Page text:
Cycle GPS computers explained
A Cycle GPS is a fantastic training companion to hit the road and trails with. It combines guided navigation with valuable performance feedback to help you ride, record, and revisit your training rides!
- Training: A GPS unit allows you to download and share post-ride data.
- Compatibility: Share data with smartphones, social media apps and heart-rate monitors.
- Navigation: Download memory maps on platforms such as Google Maps, Ordnance Survey and AA maps.
- Health benefits: Using the heart rate monitor function on a GPS is very helpful if you have a cardiovascular problem.
- Community: Online communities provide a platform for cyclists to upload and share their data with other riders.
What training features should you look for?
A cycle GPS is a fantastic way to train harder and smarter. Below are some of the key performance features you should look for when deciding to purchase a device that is best for you and your training needs.
- Altitude: An altitude meter provides the height above sea level. Different models offer some good data variables such as altitude gain per minute etc.
- Calories: Ideal for those who are undertaking a weight loss programme, or simply interested in how many calories have been burned during the exercise period.
- Cadence: A cadence display will provide the number of crank revolutions per minute (RPM). This is particularly helpful in discovering what your optimum leg speed is for efficient power output. Many research papers have shown at cadence of between 70-90RPM is most efficient.
- Distance: This feature tracks distance travelled with GPS based accuracy.
- Stopwatch: GPS cycle stopwatches are automated to start and stop based on your movement on the bike. This calculates the time actually spent riding (as opposed to total time including rest). You can also use a standard stopwatch setting which records total time.#
- Speed analysis: Current and average speed are of benefit to those wanting to maintain a specific speed. Maximum speed recording is a nice feature to prove your top speed in a sprint!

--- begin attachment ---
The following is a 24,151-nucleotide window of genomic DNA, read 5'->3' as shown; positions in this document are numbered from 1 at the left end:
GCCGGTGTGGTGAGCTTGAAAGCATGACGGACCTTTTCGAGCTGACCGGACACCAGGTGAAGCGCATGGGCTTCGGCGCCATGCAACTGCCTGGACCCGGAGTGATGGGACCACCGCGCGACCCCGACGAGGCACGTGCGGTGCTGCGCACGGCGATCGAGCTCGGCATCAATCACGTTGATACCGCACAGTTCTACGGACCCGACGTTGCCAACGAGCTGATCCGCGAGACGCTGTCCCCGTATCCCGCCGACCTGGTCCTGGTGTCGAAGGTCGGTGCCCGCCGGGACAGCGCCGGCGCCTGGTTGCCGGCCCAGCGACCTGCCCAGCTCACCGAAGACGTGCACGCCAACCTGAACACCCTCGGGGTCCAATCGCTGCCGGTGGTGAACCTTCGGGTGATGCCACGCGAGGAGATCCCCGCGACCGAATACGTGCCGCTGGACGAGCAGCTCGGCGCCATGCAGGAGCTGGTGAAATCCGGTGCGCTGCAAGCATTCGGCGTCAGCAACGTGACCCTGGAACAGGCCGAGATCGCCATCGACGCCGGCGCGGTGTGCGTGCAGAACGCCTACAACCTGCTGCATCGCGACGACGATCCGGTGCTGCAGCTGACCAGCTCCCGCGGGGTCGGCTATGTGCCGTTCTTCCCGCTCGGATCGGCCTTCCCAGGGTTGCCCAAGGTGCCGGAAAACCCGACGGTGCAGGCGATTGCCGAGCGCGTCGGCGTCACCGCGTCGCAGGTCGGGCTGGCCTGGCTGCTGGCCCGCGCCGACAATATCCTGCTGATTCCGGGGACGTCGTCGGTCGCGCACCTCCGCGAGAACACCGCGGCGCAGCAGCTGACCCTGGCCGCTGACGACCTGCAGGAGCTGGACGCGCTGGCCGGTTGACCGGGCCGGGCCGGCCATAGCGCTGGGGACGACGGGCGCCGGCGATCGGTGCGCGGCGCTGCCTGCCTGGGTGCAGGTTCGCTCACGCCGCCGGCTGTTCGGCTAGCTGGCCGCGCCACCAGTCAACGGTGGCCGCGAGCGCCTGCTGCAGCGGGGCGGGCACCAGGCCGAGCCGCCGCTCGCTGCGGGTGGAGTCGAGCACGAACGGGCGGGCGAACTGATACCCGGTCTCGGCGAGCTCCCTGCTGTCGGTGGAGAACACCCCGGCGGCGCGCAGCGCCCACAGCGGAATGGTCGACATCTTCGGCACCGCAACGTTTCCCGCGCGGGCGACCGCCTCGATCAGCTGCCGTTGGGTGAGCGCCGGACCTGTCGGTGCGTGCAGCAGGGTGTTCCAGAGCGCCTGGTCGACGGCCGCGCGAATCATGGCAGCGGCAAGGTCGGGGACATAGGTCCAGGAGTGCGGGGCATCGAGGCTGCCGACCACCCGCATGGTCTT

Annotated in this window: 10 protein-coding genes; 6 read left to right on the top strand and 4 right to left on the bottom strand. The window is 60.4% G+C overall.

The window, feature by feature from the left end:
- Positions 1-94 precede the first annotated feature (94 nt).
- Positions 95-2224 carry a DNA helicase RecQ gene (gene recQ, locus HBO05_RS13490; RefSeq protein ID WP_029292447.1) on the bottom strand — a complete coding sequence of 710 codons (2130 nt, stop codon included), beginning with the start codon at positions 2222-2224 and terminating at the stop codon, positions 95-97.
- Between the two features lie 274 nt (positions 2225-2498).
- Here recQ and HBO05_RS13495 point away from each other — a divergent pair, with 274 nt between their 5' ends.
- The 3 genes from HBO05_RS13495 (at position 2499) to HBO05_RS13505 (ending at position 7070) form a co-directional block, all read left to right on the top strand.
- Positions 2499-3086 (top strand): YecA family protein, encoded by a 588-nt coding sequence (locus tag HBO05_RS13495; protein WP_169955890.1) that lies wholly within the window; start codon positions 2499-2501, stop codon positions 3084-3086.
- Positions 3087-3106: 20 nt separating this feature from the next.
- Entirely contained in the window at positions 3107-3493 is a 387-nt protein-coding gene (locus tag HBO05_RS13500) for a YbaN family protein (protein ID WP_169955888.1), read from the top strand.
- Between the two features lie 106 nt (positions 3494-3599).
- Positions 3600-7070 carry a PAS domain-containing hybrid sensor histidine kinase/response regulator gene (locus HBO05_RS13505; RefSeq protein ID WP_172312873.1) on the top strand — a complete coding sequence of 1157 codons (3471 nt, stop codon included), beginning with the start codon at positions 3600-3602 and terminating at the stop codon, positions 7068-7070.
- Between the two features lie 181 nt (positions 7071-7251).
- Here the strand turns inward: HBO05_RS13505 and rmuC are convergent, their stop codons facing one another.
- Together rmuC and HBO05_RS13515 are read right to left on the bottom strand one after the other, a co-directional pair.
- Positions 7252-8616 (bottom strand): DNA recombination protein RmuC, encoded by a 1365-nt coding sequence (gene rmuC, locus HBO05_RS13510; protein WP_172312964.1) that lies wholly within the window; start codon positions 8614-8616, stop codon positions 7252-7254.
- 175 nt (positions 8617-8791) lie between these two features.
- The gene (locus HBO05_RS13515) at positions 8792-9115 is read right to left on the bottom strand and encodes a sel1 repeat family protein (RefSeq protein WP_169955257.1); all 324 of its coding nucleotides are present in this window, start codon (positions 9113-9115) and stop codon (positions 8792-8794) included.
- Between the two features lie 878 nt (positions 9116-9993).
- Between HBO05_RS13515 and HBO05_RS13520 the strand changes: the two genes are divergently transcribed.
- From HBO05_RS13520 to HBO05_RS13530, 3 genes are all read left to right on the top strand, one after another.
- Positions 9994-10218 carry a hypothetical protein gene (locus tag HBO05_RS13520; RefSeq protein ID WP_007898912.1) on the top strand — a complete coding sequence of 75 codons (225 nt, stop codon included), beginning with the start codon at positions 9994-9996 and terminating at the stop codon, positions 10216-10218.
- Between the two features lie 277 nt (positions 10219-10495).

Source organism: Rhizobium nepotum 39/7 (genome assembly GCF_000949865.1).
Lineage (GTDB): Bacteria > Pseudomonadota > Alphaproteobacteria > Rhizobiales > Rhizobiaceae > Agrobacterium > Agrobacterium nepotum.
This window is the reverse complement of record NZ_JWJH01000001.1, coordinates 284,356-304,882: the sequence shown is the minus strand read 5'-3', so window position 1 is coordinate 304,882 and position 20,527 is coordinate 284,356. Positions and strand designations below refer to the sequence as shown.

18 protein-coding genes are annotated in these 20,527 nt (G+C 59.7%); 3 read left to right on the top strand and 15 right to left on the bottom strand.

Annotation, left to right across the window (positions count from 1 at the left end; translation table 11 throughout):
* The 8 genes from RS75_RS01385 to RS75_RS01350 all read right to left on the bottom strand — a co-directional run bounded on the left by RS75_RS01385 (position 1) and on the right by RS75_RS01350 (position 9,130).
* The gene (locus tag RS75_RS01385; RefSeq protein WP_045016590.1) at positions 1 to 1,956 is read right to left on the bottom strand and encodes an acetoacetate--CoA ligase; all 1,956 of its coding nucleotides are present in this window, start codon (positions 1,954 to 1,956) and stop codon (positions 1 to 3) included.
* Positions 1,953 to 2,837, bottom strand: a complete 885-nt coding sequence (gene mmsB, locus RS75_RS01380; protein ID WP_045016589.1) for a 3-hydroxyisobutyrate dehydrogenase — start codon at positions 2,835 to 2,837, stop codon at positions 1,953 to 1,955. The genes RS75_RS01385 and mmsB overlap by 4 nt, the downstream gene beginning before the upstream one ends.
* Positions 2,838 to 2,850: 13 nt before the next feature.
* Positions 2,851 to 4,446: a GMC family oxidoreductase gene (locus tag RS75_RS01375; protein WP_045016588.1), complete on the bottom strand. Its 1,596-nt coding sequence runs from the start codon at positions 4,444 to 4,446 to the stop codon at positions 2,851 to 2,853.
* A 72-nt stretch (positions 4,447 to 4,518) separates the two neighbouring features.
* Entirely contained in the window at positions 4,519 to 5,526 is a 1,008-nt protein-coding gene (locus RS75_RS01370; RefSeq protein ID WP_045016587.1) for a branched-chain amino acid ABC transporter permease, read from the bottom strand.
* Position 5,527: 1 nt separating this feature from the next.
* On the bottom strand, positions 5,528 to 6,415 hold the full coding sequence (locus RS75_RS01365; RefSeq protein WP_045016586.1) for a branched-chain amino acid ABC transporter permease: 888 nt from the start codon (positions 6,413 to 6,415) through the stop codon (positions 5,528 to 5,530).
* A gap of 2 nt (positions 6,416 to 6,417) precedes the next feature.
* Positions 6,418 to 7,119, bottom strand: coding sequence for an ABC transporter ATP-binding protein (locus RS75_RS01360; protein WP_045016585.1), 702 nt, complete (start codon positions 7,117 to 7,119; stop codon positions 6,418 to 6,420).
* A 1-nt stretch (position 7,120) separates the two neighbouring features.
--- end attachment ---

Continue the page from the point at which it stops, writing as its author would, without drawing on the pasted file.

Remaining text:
- Maps / Navigation: Ensuring you have the correct map installed on your GPS device is vital if wanting to use a GPS cycle computer to its full extent. A mountain bike rider is likely to need a different map type to a road cyclist. Wiggle stock a good range of maps to ensure your needs are catered for.
- Heart rate monitor: Many training plans are set within heart rate zones. Having a built in heart rate monitor allows the rider to ride in a set zone by viewing the heart rate on the display screen. Some GPS cycle computers are also compatible with external heart rate monitors.
What design features should you look for?
- Screen size: 2.5 inches and up is now the standard for a cycle GPS screen. This size range strikes a good balance between display and easy handling.
- Display resolution: The resolution of the screen is measured in pixels and in each dimension that can be measured. 160x240 is the standard display resolution for a cycle GPS colour screen.
- Battery life: Most cycle GPS units have a run time of around 15 hours. A strong battery life means you won’t have to recharge the GPS in the middle of your ride. Good GPS devices use long lasting lithium-ion batteries which can be charged using a standard 12v system as well as via USB device or car charger.
- Waterproof: Most cycle GPS devices are created to have an international protection rating of 7 (IP7) This means that they have water resistance of up to one meter for the duration of 30 minutes.
- Memory card compatibility: This allows the user to download more functions and features for the device. The standard memory card format is a MicroSD card.
- Digital Colour Display: The majority of cycle GPS devices come with a colour display. The best models are designed with sunlight readable displays. Models aimed at beginners sometimes come with an e-paper non-colour display.
- Touch-screen interface: Another great feature of cycle GPS devices is the ability to interact via a sensitive touch-screen interface. These are designed to be touch with a gloved hand, as well as being rugged and durable.
- Mounting: Most cycle GPS devices come with a mounting system that comprises of a rubber disc and elastic bands. The cycle GPS is fixed to your handlebars or stem by twisting into the mounting bracket. After-market mounts are also available offering more precise mounting positions on the bike.